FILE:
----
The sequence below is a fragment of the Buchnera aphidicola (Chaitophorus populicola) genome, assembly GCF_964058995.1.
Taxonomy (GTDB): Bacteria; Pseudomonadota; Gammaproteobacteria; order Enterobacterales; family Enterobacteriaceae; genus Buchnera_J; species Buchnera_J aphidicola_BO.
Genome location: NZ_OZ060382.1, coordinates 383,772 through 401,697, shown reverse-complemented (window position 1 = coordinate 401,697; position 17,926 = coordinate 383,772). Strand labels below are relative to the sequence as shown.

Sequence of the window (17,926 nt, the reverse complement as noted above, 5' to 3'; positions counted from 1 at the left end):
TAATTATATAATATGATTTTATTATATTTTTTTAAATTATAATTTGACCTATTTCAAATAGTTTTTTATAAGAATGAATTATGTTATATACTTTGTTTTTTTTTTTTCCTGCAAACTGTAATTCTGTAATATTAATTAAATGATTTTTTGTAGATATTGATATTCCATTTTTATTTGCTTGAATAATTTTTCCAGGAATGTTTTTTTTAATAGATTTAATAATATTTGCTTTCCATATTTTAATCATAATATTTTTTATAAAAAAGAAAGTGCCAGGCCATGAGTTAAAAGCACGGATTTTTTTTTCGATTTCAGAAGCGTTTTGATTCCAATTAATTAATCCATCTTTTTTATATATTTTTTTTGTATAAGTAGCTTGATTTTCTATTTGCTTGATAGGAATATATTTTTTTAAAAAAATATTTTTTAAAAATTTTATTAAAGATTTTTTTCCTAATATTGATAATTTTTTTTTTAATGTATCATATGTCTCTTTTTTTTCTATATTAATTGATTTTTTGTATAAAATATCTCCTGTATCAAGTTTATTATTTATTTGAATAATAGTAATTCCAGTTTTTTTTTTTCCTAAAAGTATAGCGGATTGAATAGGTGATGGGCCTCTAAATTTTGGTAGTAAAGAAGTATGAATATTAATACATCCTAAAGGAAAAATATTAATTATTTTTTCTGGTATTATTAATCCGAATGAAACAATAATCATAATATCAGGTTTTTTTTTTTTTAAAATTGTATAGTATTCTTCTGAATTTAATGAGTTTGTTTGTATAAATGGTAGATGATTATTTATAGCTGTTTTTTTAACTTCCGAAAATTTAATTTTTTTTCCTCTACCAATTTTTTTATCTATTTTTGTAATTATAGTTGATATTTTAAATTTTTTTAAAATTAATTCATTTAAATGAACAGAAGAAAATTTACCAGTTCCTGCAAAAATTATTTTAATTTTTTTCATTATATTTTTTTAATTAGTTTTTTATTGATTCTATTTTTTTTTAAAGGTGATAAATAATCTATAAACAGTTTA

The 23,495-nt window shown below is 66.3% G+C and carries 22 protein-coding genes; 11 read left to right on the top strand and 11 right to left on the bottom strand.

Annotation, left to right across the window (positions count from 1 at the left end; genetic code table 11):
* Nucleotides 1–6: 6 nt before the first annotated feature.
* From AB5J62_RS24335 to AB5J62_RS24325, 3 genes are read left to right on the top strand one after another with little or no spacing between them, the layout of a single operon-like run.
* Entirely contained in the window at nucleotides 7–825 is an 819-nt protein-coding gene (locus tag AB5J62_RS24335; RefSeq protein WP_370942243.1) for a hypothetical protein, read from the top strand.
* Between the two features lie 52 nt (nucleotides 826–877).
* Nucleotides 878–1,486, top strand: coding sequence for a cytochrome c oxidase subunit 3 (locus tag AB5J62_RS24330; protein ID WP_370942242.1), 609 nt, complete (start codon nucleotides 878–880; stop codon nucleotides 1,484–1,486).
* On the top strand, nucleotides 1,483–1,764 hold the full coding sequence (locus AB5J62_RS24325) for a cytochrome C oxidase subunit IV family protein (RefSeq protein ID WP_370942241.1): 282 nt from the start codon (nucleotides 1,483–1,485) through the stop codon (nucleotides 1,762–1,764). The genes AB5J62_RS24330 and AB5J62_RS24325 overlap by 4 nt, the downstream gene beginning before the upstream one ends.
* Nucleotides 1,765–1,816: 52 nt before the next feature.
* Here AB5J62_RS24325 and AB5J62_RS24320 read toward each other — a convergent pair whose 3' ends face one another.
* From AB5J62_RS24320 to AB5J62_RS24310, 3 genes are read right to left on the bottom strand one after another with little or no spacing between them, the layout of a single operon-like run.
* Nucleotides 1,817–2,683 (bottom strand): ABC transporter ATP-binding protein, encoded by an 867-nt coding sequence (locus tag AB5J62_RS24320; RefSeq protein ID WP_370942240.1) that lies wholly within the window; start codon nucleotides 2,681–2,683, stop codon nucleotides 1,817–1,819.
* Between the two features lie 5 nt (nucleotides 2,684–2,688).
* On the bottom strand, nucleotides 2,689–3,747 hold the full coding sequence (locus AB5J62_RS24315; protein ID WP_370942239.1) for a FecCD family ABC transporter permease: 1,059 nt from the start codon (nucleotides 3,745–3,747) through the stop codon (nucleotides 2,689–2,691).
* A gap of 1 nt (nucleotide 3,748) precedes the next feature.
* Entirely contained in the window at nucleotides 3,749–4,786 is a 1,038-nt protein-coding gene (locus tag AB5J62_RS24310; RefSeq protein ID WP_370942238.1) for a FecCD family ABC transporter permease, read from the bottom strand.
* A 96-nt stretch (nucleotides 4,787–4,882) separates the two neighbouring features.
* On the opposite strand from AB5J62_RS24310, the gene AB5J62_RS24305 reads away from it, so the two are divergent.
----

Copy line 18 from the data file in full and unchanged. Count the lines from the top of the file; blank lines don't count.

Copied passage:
* Between the two features lie 5 nt (nucleotides 2,684–2,688).